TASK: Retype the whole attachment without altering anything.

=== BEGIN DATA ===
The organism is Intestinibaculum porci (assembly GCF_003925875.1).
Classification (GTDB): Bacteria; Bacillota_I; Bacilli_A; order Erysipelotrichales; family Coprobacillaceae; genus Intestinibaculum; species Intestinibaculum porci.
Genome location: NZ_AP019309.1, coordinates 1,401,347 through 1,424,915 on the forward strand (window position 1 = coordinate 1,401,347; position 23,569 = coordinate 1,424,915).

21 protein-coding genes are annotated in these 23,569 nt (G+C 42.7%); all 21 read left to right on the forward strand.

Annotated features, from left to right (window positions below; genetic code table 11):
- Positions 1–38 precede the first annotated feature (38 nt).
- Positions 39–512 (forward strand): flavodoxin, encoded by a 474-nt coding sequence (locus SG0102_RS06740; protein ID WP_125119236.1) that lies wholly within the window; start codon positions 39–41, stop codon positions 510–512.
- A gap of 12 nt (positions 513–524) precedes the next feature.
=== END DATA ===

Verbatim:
The organism is Intestinibaculum porci (assembly GCF_003925875.1).
Classification (GTDB): Bacteria; Bacillota_I; Bacilli_A; order Erysipelotrichales; family Coprobacillaceae; genus Intestinibaculum; species Intestinibaculum porci.
Genome location: NZ_AP019309.1, coordinates 1,401,347 through 1,424,915 on the forward strand (window position 1 = coordinate 1,401,347; position 23,569 = coordinate 1,424,915).

21 protein-coding genes are annotated in these 23,569 nt (G+C 42.7%); all 21 read left to right on the forward strand.

Annotated features, from left to right (window positions below; genetic code table 11):
- Positions 1–38 precede the first annotated feature (38 nt).
- Positions 39–512 (forward strand): flavodoxin, encoded by a 474-nt coding sequence (locus SG0102_RS06740; protein ID WP_125119236.1) that lies wholly within the window; start codon positions 39–41, stop codon positions 510–512.
- A gap of 12 nt (positions 513–524) precedes the next feature.